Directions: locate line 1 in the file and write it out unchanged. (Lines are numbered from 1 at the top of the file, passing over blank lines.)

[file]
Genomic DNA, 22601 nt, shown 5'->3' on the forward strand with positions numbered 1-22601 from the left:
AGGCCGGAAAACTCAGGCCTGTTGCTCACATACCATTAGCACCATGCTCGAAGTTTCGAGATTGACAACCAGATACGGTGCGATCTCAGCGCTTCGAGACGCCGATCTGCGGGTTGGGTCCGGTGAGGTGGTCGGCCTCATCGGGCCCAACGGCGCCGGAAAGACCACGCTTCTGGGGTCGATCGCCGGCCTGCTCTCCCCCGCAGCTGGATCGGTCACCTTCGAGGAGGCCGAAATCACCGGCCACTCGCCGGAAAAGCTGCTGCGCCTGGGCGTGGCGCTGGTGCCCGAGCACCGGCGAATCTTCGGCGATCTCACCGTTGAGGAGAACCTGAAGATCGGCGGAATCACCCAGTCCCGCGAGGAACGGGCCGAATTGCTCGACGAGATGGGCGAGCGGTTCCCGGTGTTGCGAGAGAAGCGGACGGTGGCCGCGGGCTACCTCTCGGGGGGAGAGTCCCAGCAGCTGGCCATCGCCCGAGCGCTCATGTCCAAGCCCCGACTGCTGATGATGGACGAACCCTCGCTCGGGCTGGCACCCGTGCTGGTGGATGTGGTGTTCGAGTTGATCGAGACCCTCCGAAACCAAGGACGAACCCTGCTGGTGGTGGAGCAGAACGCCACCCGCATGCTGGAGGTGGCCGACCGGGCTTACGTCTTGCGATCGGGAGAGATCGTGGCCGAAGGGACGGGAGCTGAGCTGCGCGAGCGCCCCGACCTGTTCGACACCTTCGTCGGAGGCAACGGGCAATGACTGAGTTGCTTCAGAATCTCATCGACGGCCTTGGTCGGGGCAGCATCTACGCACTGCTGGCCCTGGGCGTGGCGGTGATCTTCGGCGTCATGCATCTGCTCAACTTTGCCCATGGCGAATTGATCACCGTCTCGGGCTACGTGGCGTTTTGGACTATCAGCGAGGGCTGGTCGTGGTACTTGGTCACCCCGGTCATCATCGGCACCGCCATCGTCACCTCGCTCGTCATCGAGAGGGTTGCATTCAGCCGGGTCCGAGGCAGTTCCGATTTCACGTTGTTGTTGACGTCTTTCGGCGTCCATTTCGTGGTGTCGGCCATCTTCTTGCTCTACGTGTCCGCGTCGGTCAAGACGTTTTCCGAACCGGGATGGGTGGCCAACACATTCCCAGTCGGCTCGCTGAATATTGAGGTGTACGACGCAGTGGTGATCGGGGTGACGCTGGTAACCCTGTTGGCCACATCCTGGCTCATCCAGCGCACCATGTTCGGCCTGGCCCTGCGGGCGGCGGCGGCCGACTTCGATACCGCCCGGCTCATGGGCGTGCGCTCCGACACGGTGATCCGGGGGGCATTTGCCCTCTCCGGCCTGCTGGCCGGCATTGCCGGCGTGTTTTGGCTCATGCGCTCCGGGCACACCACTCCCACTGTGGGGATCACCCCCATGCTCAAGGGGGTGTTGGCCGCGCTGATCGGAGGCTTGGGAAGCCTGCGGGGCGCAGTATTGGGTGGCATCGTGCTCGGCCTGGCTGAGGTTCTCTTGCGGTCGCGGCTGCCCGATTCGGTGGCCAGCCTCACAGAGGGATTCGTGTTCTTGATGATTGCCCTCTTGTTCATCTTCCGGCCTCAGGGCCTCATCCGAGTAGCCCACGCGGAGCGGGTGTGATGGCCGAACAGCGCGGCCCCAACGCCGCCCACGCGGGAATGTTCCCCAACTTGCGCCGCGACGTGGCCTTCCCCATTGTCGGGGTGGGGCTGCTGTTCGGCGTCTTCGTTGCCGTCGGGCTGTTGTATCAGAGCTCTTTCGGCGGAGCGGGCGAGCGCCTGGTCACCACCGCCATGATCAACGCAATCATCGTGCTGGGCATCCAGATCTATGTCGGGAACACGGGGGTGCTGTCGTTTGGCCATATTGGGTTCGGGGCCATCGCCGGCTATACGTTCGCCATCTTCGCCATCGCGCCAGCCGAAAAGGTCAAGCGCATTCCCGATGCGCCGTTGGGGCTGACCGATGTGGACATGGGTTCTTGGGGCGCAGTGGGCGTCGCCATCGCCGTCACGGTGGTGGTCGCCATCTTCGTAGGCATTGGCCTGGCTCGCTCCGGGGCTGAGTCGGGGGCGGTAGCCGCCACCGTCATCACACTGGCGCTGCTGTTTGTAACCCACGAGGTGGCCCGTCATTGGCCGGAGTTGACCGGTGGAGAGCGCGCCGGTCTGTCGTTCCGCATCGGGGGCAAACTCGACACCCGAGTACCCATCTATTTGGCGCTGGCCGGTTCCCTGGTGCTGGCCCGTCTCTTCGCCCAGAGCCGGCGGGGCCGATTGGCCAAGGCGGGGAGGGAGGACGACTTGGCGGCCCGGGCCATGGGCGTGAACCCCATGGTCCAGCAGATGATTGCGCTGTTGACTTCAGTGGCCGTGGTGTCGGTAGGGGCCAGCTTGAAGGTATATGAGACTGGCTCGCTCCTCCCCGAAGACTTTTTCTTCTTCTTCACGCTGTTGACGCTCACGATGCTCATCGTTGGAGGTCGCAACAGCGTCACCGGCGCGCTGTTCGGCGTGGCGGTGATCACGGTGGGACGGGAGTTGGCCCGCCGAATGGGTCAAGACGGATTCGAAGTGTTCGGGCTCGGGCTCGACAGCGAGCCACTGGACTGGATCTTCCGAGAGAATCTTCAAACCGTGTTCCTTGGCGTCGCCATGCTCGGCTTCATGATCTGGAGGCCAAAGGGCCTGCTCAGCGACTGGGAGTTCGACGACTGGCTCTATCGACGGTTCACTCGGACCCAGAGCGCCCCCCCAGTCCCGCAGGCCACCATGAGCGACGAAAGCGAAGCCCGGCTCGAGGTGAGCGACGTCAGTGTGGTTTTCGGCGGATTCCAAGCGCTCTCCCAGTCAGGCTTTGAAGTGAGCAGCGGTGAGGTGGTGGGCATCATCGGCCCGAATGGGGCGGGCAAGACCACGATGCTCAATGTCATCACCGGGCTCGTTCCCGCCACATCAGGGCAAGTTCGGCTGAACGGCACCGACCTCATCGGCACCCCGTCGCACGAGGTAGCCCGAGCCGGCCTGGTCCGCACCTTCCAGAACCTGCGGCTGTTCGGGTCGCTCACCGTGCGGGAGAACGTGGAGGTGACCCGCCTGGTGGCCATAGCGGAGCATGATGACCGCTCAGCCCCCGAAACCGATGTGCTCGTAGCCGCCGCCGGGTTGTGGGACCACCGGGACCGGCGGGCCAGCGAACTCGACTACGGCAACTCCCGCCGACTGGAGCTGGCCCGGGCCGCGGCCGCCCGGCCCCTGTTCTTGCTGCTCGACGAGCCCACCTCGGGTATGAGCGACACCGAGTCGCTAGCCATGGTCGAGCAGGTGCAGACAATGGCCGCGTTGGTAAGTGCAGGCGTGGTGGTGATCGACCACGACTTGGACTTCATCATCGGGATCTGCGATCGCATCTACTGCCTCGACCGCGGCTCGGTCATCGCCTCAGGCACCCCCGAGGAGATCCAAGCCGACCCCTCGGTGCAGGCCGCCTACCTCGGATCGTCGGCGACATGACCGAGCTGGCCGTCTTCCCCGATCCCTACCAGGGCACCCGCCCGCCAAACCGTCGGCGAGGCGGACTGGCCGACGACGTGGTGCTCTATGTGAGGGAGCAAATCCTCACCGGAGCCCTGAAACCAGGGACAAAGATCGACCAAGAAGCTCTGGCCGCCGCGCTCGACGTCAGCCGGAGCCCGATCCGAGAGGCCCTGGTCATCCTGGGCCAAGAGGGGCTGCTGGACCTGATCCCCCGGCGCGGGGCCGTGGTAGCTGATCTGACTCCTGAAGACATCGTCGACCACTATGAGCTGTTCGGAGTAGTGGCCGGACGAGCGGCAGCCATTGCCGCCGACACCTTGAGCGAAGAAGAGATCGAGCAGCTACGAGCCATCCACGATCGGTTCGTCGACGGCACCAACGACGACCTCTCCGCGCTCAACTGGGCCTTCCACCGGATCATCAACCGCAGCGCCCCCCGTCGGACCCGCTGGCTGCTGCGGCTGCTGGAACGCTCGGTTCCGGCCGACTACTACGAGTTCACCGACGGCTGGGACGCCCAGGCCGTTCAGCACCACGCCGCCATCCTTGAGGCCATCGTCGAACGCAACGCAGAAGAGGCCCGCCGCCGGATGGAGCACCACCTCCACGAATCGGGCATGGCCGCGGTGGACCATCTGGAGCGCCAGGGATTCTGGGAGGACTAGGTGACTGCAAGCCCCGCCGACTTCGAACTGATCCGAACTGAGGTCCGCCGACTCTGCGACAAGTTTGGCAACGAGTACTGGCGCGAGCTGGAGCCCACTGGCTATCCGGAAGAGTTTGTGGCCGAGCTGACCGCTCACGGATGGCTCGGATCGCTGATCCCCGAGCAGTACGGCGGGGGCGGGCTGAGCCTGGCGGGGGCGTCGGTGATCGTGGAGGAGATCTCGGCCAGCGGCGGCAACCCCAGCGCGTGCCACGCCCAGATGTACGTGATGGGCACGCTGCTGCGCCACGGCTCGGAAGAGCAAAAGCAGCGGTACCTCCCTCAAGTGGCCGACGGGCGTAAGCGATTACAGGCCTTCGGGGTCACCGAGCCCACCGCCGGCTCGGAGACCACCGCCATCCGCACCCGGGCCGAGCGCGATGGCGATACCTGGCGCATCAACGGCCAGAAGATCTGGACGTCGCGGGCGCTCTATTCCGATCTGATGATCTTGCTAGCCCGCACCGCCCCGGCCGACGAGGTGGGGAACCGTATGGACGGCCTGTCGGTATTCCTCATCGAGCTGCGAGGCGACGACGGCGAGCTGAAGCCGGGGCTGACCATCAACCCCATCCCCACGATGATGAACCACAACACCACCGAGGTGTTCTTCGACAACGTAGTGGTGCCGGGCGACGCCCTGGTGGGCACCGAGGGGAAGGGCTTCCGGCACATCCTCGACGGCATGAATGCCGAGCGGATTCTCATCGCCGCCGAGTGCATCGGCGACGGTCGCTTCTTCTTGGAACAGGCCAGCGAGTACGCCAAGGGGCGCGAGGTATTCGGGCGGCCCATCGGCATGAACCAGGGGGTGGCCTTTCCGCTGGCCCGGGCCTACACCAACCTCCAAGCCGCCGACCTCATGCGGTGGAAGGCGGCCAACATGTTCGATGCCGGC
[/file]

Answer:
Genomic DNA, 22601 nt, shown 5'->3' on the forward strand with positions numbered 1-22601 from the left: